Chinese VoIP Kit Contains Backdoor, Warn Researchers

Chinese VoIP Kit Contains Backdoor, Warn Researchers

Researchers at Trustwave are warning of a hidden backdoor in VoIP devices produced by Chinese manufacturer DBL Technology which could allow access by the manufacturer or malicious third parties.

The issue is with the authentication process, allowing a remote attacker to gain a shell with root privileges on an affected device, Trustwave researcher Neil Kettle explained in a blog post.

“The Telnet interface of the GoIP is documented as providing information for users of the device through the use of logins ‘ctlcmd’ and ‘limitsh’. Both of these logins provide limited information about the device, and are accessed using the user-configured administrator password. However, an additional undocumented user, namely ‘dbladm’ is present which provides root level shell access on the device. Instead of a traditional password, this account is protected by a proprietary challenge-response authentication scheme,” he explained.

“Investigation has shown this scheme to be fundamentally flawed in that it is not necessary for a remote user to possess knowledge of any secret besides the challenge itself and knowledge of the protocol/computation.”

This is apparently in contrast to more secure challenge-response schemes such as password-based log-ins where the user is asked for a password, which is then obscured to guard against “network interception and replay attacks.”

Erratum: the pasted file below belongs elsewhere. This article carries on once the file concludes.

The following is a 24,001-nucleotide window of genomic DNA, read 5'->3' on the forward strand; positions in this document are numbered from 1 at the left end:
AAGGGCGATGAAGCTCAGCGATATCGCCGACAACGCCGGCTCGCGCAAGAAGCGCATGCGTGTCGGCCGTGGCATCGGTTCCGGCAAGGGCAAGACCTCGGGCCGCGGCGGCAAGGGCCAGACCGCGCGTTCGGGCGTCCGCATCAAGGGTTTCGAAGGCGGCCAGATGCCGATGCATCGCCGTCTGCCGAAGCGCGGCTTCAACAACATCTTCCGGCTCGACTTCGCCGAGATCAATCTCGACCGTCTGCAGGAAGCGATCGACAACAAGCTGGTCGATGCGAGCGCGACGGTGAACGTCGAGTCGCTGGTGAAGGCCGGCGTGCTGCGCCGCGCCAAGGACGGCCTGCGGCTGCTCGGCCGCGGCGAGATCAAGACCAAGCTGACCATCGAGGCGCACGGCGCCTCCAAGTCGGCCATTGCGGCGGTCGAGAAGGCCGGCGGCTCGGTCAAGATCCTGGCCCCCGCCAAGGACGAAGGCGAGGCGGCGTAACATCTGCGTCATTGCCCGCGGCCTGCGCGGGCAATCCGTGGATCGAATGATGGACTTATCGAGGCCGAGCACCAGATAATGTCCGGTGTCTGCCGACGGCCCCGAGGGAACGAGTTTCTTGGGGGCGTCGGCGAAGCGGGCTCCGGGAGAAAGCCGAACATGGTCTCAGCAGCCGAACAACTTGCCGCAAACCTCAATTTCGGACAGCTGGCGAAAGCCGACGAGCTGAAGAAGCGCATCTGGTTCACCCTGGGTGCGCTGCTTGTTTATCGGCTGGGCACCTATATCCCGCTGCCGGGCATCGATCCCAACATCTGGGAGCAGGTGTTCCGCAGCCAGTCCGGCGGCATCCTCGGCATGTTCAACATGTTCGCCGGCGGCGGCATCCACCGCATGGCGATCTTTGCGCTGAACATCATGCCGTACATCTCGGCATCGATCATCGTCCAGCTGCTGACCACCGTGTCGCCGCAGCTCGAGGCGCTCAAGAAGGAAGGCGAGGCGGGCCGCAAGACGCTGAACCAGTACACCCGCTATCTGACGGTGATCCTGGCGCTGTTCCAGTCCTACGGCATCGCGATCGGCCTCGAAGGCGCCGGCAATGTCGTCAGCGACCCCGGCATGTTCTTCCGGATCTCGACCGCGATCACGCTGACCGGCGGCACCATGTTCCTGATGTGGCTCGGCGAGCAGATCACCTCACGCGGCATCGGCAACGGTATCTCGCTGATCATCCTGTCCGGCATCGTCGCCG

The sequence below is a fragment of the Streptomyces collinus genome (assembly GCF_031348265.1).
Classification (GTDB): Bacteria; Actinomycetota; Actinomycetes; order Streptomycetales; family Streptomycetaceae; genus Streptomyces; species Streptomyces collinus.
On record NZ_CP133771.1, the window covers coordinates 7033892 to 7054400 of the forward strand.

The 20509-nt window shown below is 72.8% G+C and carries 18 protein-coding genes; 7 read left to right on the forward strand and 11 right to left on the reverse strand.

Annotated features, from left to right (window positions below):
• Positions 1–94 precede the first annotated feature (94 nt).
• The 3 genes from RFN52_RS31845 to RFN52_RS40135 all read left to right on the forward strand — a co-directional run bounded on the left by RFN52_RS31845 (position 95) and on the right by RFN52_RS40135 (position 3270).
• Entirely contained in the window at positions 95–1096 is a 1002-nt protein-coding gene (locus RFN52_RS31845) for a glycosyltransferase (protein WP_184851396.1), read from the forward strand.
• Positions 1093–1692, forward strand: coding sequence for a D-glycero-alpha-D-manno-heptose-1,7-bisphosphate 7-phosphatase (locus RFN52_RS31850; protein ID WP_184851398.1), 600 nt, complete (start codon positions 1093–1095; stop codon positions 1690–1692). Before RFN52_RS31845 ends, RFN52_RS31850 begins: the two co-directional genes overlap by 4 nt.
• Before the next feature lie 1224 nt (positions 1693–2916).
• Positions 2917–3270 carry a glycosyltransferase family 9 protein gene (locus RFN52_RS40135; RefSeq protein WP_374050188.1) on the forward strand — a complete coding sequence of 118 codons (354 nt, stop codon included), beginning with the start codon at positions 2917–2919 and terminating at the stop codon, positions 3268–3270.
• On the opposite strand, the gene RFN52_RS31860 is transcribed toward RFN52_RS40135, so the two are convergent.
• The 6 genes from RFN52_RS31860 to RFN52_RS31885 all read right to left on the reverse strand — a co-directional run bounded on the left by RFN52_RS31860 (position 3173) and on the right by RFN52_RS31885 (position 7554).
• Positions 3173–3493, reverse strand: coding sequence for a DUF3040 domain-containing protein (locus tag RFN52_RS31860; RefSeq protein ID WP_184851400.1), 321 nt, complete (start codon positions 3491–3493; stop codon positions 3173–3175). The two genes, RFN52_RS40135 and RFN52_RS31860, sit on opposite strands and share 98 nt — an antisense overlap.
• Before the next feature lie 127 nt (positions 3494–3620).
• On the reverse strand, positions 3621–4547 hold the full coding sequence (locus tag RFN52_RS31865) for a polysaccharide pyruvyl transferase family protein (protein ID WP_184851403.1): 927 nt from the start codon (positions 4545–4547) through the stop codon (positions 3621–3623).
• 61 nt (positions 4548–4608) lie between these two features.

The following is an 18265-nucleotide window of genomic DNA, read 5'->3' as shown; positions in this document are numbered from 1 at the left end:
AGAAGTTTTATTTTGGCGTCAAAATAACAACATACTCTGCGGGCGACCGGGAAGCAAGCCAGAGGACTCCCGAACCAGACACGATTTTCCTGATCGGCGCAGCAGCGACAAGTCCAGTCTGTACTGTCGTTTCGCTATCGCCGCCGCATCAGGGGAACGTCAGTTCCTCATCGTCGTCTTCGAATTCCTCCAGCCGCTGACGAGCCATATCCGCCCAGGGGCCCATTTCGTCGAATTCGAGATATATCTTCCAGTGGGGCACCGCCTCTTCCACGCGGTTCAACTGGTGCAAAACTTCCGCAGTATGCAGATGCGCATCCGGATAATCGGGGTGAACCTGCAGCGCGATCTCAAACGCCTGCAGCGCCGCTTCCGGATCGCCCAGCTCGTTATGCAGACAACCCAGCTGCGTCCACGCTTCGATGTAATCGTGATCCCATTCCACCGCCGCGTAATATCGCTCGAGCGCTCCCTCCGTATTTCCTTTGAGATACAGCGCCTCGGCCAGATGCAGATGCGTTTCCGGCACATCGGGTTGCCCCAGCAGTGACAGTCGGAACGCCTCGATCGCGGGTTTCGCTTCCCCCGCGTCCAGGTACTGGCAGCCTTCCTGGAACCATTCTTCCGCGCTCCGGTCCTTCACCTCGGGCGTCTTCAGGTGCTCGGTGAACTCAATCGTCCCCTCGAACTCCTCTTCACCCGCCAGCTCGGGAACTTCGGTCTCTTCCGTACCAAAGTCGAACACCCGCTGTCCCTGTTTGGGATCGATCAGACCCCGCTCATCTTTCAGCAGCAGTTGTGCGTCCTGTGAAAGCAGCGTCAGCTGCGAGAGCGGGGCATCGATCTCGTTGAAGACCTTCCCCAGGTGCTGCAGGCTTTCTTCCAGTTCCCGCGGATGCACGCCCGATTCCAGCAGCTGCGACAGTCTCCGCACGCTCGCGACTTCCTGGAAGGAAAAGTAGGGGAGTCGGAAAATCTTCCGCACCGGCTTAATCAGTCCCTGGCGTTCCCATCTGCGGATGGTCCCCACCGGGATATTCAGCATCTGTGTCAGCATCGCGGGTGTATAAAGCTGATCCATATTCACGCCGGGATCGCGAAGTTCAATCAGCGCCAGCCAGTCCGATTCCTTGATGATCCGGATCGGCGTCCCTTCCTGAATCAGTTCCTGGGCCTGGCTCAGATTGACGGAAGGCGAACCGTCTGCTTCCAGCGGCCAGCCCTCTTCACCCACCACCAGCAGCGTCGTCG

The issue was first spotted by Trustwave in an 8 port VoIP GSM Gateway from the company. However, it’s since been discovered present in GoIP 1, 4, 8, 16 and 32 and could affect many more DBL Technology devices and OEM kit.

More worryingly, when contacted last October, the firm did not fix the issue.

“Verification of the patched version reveals that the challenge response mechanism is still present in the latest version albeit a little more complex. It seems DBL Technology engineers did not understand that the issue is the presence of a flawed challenge response mechanism and not the difficulty of reverse engineering it,” explained Kettle.

“The main differences between the latest challenge response mechanism and the older variant is the level of complexity it employs: a simplistic MD5 with a linear equation changed to several 'round' functions mixed with a modified version of the MD5 hash algorithm.”

Source: Information Security Magazine